Shortly after the start of hostilities Russia and Ukraine began peace talks. In late March 2022 at a meeting in Istanbul, Moscow demanded that Zelensky’s government recognize the sovereignty of the two Donbass republics within their constitutional borders as well as Russia’s own sovereignty over Crimea which was formally incorporated into the Russian Federation in 2014, plus accept a neutral and demilitarized status for territory controlled by Kiev. At that point, Moscow still recognized the current Ukrainian authorities and was prepared to deal with them directly. For its part, Kiev initially appeared ready to accept Moscow’s demands (which were criticized by many within Russia as overly concessionary to Ukraine), but then quickly reverted to a hardline stance. Moscow has always suspected that this U-turn, as on previous occasions, was the result of US behind-the-scenes influence, often aided by the British and other allies.
From the spring of 2022, as the fighting continued, Moscow expanded its aims. These now included the “
de-Nazification” of Ukraine, meaning not only the removal of ultra-nationalist and anti-Russian elements from the Ukrainian government (increasingly characterized by Russian officials now as the “ Kiev regime”), but the extirpation of their underlying ideology (based around the World War Two Nazi collaborator Stepan Bandera) and its influence in society, including in education, the media, culture and other spheres.
Next to this, Moscow added something that Putin called, in his trademark caustic way, the “
de-Communization” of Ukraine, meaning ridding that country, whose leadership was rejecting its Soviet past, of the Russian-populated or Russian-speaking territories that had been awarded to the Soviet Ukrainian republic of the USSR by the Communist leaders in Moscow, Vladimir Lenin, Joseph Stalin and Nikita Khrushchev. These include, besides Donbass, the entire south-east of Ukraine, from Kharkov to Odessa.
This change of policy led to dropping the early signals about Russia honoring Ukraine’s statehood outside Donbass, and to establishing Russian military government bodies in the territory seized by the Russian forces. Immediately following that, a drive started to de facto integrate these territories with Moscow. By the early fall of 2022, all of Kherson, much of Zaporozhye and part of Kharkov oblasts were being drawn into the Russian economic system; started to use the Russian ruble; adopted the Russian education system; and their population was offered a fast-track way to Russian citizenship.
As the fighting in Ukraine quickly became a proxy war between Russia and the US-led West, Russia’s views on Ukraine’s future radicalized further. While a quick cessation of hostilities and a peace settlement on Russian terms last spring would have left Ukraine, minus Donbass, demilitarized and outside NATO, but otherwise under the present leadership with its virulently anti-Russian ideology and reliance on the West, the new thinking, as Putin’s remarks in Kaliningrad suggest, tends to regard any Ukrainian state that is not fully and securely cleansed of ultranationalist ideology and its agents as a clear and present danger; in fact, a ticking bomb right on Russia’s borders not far from its capital.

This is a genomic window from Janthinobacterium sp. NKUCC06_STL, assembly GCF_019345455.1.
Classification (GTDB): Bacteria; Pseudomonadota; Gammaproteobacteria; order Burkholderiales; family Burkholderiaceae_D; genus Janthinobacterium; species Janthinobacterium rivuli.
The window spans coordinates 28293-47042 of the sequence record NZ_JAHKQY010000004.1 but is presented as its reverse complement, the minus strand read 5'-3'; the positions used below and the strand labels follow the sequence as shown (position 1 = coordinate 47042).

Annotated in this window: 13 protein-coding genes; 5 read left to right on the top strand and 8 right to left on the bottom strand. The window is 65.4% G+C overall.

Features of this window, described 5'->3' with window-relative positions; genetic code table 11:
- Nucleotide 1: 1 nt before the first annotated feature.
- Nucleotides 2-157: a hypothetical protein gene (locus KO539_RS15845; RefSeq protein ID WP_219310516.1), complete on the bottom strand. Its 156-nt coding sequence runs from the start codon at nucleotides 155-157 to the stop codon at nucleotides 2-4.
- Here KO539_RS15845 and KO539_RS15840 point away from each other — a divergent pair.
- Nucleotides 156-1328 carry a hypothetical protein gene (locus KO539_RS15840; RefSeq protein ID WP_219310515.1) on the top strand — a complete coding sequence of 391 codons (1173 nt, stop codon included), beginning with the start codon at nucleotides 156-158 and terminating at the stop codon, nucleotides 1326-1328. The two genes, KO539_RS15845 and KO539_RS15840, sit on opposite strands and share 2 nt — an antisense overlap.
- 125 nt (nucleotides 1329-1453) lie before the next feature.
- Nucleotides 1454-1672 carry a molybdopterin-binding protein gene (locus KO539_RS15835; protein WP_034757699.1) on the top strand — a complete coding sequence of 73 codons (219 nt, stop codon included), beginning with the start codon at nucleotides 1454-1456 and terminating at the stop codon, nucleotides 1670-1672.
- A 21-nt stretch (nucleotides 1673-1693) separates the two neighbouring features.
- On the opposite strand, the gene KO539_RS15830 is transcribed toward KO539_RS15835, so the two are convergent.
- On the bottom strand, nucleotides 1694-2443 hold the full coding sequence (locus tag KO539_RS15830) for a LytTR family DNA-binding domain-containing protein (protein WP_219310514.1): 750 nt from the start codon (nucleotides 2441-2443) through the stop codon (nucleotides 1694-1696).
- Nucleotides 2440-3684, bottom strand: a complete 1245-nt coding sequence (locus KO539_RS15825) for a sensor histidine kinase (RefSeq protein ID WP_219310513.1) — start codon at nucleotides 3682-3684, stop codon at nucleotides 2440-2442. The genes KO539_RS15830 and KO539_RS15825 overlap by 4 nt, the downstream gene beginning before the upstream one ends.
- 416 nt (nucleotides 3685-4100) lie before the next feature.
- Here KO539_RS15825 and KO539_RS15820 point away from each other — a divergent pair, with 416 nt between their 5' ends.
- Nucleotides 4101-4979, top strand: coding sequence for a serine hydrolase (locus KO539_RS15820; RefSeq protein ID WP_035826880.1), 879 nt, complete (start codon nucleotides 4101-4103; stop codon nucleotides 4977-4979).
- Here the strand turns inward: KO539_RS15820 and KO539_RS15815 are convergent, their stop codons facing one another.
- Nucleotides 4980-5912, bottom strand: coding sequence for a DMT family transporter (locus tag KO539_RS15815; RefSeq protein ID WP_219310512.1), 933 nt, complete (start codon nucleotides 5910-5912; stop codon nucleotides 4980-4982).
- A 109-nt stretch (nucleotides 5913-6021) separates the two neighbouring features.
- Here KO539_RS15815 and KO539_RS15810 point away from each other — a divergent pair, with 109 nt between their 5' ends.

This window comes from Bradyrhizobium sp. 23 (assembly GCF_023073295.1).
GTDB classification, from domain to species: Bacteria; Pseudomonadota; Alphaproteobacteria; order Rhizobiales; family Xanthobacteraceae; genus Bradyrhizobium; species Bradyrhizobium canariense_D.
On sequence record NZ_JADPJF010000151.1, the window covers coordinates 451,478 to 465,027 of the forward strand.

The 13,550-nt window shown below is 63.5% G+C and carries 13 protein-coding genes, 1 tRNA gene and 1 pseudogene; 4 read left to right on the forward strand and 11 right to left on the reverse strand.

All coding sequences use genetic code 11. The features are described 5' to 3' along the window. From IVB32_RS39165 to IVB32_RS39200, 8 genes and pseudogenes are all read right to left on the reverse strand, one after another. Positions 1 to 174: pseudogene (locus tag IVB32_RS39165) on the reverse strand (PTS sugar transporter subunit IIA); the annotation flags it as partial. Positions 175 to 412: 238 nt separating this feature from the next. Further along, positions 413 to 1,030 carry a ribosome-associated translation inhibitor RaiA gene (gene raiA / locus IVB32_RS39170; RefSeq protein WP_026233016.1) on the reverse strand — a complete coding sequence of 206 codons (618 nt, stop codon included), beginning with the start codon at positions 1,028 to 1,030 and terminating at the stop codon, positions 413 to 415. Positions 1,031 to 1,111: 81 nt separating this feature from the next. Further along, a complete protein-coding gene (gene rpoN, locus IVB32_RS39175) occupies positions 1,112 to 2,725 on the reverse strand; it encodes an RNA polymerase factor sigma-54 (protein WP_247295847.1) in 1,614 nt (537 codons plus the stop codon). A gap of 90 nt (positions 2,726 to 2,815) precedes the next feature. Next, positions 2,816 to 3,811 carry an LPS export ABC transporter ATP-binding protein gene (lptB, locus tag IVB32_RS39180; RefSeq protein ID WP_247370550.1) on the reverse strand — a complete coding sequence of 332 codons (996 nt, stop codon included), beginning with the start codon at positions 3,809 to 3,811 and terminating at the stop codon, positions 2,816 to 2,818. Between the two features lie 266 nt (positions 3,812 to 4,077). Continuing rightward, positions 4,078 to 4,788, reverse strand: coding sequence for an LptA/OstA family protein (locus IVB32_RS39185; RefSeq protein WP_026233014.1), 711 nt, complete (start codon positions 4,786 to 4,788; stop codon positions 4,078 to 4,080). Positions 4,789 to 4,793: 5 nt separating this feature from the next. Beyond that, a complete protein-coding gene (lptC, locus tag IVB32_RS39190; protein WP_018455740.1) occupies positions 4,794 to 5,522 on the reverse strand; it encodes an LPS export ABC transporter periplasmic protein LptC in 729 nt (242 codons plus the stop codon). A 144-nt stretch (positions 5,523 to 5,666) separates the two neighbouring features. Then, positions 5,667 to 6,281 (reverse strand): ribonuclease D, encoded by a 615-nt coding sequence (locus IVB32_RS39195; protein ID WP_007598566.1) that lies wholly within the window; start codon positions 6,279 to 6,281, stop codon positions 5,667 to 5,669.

Under these circumstances, in view of all the losses and hardships sustained, it would not suffice that Russia wins control of what was once known as Novorossiya, the northern coast of the Black Sea all the way to Transnistria. This would mean that Ukraine would be completely cut off from the sea, and Russia would gain – via referenda, it is assumed – a large swathe of territory and millions of new citizens. To reach that objective, of course, the Russian forces still need to seize Nikolaev and Odessa in the south, as well as Kharkov in the east. A logical next step would be to expand Russian control to all of Ukraine east of the Dnieper River as well as the city of Kiev that lies mostly on the right bank. If this were to happen, the Ukrainian state would shrink to the central and western regions of the country.
Neither of these outcomes, however, deals with the fundamental problem that Putin has highlighted, that is to say, of Russia having to live side-by-side with a state that will constantly seek revenge and will be used by the United States, which arms and directs it, in its effort to threaten and weaken Russia. This is the main reason behind the argument for taking over the entire territory of Ukraine to the Polish border. However, integrating central and western Ukraine into Russia would be exceedingly difficult, while trying to build a Ukrainian buffer state controlled by Russia would be a major drain on resources as well as a constant headache. No wonder that some in Moscow would not mind if Poland were to absorb western Ukraine within some form of a common political entity which, Russia’s foreign intelligence claims, is being surreptitiously created.
Ukraine’s future will not be dictated, of course, by someone’s wishes, but by the actual developments on the battlefield. Fighting there will continue for some time, and the final outcome is not in sight. Even when the active phase of the conflict comes to an end, it is unlikely to be followed up by a peace settlement. For different reasons, each side regards the conflict as existential – and much wider than Ukraine. This means that what Russia aims for has to be won and then held firmly.
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